To write, pretend you are holding a pen and that you are writing on your other palm.

To be quiet, put a finger to your lips. With adults you shouldn’t really need a signal. However, raising a hand to head height can be effective with a large or noisy class.

To indicate pair work you can point (with an open palm) at two students. Another way is to shake your own hand.


If a picture is worth a thousand words, a demonstration is worth a million! Some activities are difficult to grasp purely from spoken instruction. The best thing we can do in this case is show what we want students to do. Of course, we don’t need to do it if it is a simple tasks students have done many times. However, the first time students do an unfamiliar task this is essential. This may even include where students are not accustomed to checking answers in pairs!

Consider the following task. How would you show students how to do it? (Note: the full task has not been reduplicated – the full task contains 16 role cards.)

classroom instructions

You may want to start by eliciting from students the questions which they need to ask. You can do this by writing on the board “name?” and drawing two lines before it e.g. ______  ______ name?

Give two strong students a role card (always try to use strong students in models) and take one for you. Get one student to ask you the two questions. Answer using the information on the card, then ask the same. Say “Nice to meet you, [name]!” Tap on your temple or forehead with your fingers while repeating their name and country to indicate memorising. Now turn to the next student and ask the questions.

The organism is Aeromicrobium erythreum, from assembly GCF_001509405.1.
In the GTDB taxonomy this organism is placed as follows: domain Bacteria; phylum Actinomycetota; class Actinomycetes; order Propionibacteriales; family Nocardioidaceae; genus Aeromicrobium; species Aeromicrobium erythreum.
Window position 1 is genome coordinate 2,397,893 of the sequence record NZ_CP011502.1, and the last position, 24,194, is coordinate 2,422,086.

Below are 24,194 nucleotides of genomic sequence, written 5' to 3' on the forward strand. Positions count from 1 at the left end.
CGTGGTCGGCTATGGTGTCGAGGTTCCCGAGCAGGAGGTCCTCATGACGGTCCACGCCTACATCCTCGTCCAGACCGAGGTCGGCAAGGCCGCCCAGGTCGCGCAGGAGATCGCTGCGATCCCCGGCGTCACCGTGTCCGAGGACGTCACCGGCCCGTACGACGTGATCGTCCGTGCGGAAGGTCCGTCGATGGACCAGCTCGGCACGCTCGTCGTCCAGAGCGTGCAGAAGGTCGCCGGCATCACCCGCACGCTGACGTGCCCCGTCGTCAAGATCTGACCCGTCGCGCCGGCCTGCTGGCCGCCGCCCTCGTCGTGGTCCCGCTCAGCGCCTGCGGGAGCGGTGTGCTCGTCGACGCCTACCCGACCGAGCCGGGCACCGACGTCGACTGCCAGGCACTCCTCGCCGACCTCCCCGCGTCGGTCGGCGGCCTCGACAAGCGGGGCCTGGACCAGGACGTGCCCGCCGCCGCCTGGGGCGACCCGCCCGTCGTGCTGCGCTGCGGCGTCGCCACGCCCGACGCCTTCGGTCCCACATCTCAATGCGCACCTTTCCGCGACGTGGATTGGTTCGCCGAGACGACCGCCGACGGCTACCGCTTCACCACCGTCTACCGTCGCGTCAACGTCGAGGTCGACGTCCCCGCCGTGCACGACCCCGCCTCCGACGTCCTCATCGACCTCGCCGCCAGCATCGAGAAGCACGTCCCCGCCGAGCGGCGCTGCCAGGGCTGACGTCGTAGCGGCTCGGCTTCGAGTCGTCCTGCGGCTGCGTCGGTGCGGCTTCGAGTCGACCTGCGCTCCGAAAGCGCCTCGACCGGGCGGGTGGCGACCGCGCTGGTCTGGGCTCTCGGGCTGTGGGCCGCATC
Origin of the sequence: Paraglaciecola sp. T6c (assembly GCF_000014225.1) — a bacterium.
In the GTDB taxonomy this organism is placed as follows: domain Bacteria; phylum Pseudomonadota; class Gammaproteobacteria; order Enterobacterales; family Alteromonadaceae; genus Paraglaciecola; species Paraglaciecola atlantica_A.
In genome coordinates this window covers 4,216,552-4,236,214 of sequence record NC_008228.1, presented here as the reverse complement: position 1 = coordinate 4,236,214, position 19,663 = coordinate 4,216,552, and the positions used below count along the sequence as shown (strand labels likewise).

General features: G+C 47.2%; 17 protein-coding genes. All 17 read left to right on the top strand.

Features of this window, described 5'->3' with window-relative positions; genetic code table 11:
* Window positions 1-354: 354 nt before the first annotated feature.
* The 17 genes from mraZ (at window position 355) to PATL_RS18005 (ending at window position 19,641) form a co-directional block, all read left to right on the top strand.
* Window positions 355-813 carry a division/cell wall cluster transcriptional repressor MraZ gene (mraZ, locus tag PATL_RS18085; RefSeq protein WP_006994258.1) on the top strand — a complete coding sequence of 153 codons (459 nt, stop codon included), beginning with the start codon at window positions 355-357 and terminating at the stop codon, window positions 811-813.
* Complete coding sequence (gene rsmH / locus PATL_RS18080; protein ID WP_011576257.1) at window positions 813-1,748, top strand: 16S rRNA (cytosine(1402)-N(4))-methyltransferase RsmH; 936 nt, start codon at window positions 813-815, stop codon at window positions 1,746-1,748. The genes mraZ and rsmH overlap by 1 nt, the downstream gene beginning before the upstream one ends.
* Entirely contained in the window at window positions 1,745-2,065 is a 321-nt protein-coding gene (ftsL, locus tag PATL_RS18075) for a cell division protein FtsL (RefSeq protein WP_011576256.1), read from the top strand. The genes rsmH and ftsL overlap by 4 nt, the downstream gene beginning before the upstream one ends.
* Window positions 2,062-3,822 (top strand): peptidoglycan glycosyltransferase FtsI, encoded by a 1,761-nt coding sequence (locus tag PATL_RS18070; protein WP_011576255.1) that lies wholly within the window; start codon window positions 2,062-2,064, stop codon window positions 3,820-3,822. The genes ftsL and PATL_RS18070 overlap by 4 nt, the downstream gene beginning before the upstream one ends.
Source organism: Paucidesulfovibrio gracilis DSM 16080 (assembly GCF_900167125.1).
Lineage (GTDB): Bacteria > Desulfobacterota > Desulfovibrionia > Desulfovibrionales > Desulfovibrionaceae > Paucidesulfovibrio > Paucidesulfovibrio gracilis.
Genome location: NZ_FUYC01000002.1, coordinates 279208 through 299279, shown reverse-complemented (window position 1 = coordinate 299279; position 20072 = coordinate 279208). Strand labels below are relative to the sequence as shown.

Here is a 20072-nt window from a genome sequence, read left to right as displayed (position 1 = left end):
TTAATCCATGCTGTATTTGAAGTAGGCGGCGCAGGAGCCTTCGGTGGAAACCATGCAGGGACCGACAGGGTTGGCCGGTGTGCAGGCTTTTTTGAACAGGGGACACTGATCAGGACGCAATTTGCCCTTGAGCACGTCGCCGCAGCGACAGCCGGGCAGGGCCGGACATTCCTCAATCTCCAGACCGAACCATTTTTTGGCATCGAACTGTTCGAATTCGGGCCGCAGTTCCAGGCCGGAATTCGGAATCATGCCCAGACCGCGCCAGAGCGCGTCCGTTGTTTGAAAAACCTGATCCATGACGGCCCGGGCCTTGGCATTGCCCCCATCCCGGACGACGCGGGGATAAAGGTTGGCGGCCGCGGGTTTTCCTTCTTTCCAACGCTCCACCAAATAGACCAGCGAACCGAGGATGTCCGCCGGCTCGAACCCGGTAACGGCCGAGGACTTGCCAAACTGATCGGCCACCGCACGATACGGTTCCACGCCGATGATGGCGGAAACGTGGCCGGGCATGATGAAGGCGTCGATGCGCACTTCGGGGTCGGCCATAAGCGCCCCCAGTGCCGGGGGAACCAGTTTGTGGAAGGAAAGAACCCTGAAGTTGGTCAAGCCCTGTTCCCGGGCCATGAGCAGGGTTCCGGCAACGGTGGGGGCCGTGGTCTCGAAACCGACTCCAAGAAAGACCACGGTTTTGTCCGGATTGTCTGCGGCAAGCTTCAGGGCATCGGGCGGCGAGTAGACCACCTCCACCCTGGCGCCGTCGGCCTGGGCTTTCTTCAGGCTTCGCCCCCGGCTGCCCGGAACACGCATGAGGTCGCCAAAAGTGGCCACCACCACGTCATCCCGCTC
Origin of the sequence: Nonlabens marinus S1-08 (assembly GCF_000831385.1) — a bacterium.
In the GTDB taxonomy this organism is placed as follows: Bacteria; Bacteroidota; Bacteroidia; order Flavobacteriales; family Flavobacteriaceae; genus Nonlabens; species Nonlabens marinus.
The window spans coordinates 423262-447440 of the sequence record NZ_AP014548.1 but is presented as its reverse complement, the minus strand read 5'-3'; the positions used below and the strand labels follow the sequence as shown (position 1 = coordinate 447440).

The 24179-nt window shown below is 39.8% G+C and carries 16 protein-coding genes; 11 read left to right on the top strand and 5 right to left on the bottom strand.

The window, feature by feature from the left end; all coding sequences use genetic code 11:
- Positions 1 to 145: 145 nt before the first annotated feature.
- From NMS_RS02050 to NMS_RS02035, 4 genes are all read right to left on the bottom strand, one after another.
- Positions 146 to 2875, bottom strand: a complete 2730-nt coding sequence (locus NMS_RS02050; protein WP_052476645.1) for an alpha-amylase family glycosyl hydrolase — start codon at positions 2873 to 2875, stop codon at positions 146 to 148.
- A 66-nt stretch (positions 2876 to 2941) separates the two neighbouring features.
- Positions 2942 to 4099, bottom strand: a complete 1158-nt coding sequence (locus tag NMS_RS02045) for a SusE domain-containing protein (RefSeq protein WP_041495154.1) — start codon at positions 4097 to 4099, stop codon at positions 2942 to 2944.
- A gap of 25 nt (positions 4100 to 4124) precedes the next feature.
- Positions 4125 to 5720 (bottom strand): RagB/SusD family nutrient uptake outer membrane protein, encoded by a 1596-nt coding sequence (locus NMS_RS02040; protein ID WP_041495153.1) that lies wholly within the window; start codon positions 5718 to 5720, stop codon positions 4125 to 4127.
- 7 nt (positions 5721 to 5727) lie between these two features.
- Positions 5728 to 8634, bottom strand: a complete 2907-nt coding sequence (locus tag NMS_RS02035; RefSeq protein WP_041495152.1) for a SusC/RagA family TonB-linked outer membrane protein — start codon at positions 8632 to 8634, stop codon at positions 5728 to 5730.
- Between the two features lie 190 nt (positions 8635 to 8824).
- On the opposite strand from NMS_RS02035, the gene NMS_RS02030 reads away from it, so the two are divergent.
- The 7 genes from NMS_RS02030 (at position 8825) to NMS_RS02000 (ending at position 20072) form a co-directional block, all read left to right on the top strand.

Instruction Checking Questions (ICQs)

Another useful technique for giving instructions is to use ICQs. These are simple, (normally) closed questions which ensure students know what they are supposed to do. For example:

  • How many people will you hear? (Before a listening)
  • Do you write or say your answers?
  • Who do you tell the answer?

Good ICQs avoid patronising students by not asking about the obvious. If students are looking at a reading passage in their book, you will insult their intelligence if you ask “Are we reading or listening?” ICQs should instead be used to clear up aspects of the task that may go wrong.

Consider the activity above. What ICQs would you ask to help students understand what they need to do?

One problem which might occur is that students say their own name and country, not what is on the card. Therefore you could ask “Do you say your name, or the name on the card?”

Another common problem with this activity is students don’t change partners. You can therefore ask “Do you speak to one person or many people?”


If using handouts, it is advised not to give these out until you have given the instructions. If students need to see them, you can:

  • Chest them (hold them at chest height for students to see);
  • Project them (if you have the technology);
  • Give them out only as you need to.

Bringing it all together - G.A.D.I.M.U.S

Several years ago, while working on my own instructions, I came up with the mnemonic device GADIMUS to remember 7 important stages of giving instructions.

Get the students’ attention.

Announce the type of activity which is coming;

Divide the students into their pairs/groups (or tell to work on their own);

Give clear, concise and graded Instructions;

Model the activity;

Check students Understand what they are supposed to do;

And finally, give a Signal for students to start.

If you follow this model, you can’t go far wrong. That said, not every activity will require all of these steps i.e. modelling and checking understanding may only be necessary with unfamiliar activities to students. Whenever you are doing something that you or your students have not done before, it is a good idea to script your instructions in advance of the lesson. This increases your chances of giving better instructions when in the classroom.